With sepsis research gaining increasing momentum and attention from news and media, the review article, "Acute kidney injury in sepsis," published in the June 2017 issue of Intensive Care Medicine, and co-authored by the Center's very own director, John Kellum, struck me as a must read for any kidney intensivist. However, its importance to all areas of critical care medicine can be quickly realized. Sepsis and AKI go hand-in-hand in the ICU. Though the article focuses on the recent data and principal developments in epidemiology, pathology, prevention, and treatment of septic AKI, further implications can be surmised. To discuss this article in more detail, I had the pleasure of sitting down with Dr. John Kellum himself. In this exclusive interview, Kellum highlights central research themes, therapeutic implications, and the vital significance of septic AKI research.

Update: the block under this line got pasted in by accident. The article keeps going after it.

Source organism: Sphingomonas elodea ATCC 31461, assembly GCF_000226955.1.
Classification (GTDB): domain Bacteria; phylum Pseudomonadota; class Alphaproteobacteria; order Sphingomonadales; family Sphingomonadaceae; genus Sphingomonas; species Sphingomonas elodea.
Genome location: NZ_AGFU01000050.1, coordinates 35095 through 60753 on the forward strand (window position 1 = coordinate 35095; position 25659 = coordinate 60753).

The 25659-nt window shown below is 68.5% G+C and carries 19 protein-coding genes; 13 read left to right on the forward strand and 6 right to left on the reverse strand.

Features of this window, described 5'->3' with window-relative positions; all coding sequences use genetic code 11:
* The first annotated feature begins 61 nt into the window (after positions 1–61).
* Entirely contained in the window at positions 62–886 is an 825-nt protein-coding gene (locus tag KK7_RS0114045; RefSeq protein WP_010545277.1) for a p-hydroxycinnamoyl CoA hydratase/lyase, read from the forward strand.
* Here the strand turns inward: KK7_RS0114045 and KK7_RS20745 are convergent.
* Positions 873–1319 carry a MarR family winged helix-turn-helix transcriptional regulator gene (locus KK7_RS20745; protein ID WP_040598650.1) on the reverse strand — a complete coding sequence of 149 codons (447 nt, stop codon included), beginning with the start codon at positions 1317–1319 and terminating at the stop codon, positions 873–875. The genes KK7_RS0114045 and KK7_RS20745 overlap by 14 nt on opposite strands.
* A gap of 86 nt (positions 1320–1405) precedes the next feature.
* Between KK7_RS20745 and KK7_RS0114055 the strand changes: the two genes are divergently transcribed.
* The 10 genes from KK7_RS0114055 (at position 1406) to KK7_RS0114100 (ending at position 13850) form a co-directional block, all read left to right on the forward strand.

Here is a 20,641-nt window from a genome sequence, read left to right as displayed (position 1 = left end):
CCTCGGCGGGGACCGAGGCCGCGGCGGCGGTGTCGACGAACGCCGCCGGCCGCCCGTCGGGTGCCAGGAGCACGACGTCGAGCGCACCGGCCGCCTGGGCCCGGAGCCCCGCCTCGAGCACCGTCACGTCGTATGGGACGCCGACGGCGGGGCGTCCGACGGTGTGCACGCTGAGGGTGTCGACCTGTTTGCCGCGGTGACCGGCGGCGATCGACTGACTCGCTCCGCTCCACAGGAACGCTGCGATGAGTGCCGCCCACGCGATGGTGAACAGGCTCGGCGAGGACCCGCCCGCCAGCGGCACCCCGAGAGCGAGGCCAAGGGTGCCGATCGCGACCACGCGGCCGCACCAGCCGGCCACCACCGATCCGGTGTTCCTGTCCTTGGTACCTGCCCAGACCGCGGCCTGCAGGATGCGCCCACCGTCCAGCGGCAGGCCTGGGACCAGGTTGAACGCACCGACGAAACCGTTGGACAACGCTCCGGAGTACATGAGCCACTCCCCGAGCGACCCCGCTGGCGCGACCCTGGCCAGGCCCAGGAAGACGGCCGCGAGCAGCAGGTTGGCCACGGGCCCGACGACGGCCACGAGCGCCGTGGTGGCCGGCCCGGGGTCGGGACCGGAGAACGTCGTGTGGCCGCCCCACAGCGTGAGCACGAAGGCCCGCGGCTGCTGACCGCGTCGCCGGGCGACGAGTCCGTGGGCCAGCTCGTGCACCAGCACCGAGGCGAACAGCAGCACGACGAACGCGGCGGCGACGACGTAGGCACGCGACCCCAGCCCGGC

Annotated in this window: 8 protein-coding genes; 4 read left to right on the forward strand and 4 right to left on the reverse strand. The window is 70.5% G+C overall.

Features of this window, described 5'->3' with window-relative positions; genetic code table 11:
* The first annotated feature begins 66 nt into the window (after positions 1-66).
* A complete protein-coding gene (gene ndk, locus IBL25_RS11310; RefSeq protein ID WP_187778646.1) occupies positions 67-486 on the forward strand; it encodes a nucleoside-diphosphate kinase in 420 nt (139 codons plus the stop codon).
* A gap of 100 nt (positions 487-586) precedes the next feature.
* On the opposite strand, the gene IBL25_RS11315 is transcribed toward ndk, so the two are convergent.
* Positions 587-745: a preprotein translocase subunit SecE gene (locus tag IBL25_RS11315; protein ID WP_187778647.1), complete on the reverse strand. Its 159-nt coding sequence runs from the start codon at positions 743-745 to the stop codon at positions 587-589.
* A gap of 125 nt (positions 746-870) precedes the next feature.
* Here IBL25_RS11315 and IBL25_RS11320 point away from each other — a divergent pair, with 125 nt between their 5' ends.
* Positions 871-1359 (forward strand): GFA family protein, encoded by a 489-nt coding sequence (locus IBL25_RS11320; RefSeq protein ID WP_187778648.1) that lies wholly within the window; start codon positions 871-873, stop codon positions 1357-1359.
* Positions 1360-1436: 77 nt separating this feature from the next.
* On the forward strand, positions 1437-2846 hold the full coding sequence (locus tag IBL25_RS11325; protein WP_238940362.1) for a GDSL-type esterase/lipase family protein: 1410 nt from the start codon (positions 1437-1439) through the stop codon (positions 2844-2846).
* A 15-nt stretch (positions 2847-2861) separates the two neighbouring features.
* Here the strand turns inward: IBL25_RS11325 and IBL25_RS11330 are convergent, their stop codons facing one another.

Q: Why do a review focused on septic AKI over other etiologies? How does it differ from other AKI etiologies such as ischemic AKI?
A: Sepsis is the leading cause of AKI in the critically ill and yet it’s also one of the least understood etiologies. As an intensivist and sepsis researcher, it’s a no-brainer. Each etiology of AKI is different. Sepsis causes AKI through mechanisms very different from direct ischemia-reperfusion. Early on in the study of this disease it was mischaracterized as a disease of low renal blood flow. More recently we have come to realize that the disease is more of a toxic nephropathy effecting tubular epithelium rather than a disease of the renal vasculature as we once believed.
Q: The article provides a take home message: “Septic acute kidney injury is no longer considered a disease of the macrocirculation, but rather a disorder of the renal microcirculation with associated inflammatory tubular injury. These new ideas have profound diagnostic and therapeutic implications.” Are there any additional take-aways you think readers/researchers should get from this review?